When someone in the family is diagnosed with cancer, an early thought is often about what to tell the children. It can be difficult to think about what words to say and how to pitch the discussion about cancer to the right age group and level of understanding. And it can be hard to know how they will respond.
Children’s understanding and emotional reactions can depend on how old they are. They are usually able to understand more about illness as they get older, but this depends on the child. Depending on your situation and your needs, and the needs of your children, there is a range of information and support services available to you.
Macmillan offers comprehensive advice about how to talk to children and teenagers about cancer, as well as guidance to understand and support their reactions. It is also worth investigating communications toolkits such as those designed by the Fruitfly Collective for children, or young people, who are affected by their parents being diagnosed with cancer. Known as Cancer Cloud Kits, each kit contains an age-appropriate set of tools designed to help children or young people to understand what cancer is, the treatments given, and the side-effects they may cause. They also offer ideas to help improve communication within the family, practical tools to help manage changes in the family’s routine, and tools that explore the emotional impact a cancer diagnosis brings.
There are also online support services available for children who wish to learn more under their own steam or connect and share experiences with others in a safe and monitored environment. For example, Hope Support Services offer online support across the country for young people aged 11 – 25 with a close family member diagnosed with a life-threatening illness, such as cancer. And if the worst happens, Winston’s Wish is a charity offering bereavement support for children and young people after a death of a parent or sibling. Their services include a free national helpline and online chat services, as well as face-to-face support.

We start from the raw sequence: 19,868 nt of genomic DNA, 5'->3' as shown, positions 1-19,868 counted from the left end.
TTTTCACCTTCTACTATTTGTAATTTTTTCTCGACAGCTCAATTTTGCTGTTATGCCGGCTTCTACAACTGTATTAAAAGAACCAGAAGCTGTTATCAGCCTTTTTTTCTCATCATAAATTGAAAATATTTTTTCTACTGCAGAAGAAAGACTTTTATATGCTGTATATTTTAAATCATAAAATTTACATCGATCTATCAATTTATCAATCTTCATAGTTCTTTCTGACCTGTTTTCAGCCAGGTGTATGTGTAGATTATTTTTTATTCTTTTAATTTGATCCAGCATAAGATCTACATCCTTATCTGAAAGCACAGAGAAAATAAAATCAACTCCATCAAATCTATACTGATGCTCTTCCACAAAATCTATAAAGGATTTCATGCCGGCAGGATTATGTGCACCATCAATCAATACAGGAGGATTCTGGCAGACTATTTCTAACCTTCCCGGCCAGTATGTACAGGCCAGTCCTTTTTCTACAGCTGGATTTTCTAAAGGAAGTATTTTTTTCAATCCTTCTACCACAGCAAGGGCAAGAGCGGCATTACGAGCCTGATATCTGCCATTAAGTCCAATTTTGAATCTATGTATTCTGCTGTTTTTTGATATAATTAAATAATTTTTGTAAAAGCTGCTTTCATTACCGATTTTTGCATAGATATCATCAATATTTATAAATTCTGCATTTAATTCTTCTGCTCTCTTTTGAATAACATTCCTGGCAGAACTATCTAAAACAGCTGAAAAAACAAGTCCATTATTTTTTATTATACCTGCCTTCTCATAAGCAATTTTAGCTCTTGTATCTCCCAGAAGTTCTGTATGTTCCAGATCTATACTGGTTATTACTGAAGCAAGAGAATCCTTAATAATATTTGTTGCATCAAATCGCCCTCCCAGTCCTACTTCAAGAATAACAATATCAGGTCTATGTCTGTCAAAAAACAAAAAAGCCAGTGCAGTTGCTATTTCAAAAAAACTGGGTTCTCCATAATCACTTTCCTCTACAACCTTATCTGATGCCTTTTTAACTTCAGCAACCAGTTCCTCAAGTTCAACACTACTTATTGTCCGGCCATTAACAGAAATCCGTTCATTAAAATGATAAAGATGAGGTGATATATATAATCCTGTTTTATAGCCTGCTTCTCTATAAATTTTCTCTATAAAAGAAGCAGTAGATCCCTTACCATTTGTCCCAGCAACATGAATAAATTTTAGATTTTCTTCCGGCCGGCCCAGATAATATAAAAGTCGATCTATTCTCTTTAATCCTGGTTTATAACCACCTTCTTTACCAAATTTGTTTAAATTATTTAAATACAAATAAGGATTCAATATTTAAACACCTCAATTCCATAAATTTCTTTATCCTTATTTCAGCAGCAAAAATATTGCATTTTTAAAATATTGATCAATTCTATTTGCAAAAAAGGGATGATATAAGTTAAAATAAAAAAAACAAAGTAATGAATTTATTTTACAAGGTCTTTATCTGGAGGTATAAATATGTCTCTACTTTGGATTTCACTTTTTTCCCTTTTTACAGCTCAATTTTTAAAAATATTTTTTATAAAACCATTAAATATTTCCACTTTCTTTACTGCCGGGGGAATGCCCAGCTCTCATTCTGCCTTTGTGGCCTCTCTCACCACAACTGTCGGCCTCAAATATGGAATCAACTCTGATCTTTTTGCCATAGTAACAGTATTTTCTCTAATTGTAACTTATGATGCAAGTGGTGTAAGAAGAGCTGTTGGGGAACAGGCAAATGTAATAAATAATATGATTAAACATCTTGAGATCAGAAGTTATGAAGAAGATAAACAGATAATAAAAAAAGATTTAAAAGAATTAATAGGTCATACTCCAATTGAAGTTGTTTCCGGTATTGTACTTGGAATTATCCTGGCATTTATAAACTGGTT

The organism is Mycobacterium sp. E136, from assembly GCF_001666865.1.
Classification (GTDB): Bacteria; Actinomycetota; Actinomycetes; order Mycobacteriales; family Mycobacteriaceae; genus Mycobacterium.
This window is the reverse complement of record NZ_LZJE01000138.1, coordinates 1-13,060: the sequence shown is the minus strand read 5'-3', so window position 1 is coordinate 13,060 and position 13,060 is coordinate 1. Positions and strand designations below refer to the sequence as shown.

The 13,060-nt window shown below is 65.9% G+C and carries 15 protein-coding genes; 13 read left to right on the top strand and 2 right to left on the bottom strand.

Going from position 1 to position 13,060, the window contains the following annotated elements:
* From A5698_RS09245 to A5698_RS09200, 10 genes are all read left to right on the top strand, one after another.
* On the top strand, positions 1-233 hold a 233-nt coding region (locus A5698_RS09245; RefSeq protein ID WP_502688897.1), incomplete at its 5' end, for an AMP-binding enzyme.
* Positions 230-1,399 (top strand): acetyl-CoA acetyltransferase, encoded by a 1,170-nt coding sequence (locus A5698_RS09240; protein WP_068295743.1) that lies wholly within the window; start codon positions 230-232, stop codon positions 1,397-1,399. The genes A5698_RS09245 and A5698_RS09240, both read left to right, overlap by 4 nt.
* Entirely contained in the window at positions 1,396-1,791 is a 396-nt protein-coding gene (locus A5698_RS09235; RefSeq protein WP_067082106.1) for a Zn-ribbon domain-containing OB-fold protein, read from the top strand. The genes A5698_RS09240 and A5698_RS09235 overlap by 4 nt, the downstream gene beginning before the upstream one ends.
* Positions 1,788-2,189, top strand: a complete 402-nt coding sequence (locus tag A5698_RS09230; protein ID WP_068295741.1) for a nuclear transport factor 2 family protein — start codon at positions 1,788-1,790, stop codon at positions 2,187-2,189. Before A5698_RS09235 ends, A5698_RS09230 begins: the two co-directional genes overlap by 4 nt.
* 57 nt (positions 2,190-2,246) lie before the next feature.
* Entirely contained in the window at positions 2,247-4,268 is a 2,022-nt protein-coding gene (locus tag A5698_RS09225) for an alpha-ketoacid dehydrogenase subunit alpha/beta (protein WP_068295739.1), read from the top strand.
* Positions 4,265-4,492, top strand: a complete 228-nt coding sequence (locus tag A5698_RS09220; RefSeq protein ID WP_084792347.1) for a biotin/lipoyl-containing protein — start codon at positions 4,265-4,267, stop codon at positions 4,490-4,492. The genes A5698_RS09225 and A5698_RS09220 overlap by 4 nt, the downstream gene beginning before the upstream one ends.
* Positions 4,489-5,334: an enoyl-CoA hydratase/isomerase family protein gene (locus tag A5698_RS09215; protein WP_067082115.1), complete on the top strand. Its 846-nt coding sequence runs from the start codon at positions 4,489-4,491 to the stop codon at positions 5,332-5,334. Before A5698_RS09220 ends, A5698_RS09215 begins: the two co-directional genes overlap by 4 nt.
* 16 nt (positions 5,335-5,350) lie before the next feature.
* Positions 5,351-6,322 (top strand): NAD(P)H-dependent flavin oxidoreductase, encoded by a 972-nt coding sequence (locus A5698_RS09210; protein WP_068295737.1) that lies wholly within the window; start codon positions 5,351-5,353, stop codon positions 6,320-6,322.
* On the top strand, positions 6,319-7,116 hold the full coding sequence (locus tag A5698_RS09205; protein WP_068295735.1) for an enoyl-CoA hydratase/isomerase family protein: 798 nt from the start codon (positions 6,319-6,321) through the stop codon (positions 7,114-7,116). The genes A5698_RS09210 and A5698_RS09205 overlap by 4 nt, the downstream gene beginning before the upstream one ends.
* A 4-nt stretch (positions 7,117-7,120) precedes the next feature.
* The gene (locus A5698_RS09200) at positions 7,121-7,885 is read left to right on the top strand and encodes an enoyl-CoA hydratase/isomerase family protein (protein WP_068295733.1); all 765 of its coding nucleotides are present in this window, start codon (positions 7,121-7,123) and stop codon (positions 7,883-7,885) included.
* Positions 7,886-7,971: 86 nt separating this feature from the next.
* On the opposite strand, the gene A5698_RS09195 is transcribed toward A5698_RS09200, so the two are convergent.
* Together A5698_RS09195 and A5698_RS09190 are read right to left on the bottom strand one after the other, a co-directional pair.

It often helps to meet others going through a similar experience, in a safe and supportive environment, so do check Cancer Care Map to see what support groups and activities are available in your areas that are suitable for children and families. For example, Croydon-based Duffus Cancer Foundation provides a local and accessible support service for children and young people aged 8-17 years of age, who have experienced emotional hardship, such as having a loved one with cancer. DCF provide two types of programmes: the ‘Right Track’ and ‘Your Space’, designed to provide young people with strategies to increase resilience and overall wellbeing, along with fun activities, advice and guidance.
Additionally, it’s worth checking your local Maggie’s Centre as they offer Kids Days and Teen Days from time to time for young people who have a parent with cancer. These sessions provide a space in which young people can explore their concerns, meet others in the same situation and find out more about what is happening to their mum or dad.
As ever, we are always happy to hear from you and love it when you tell us about any other new services you have discovered, so do get in touch.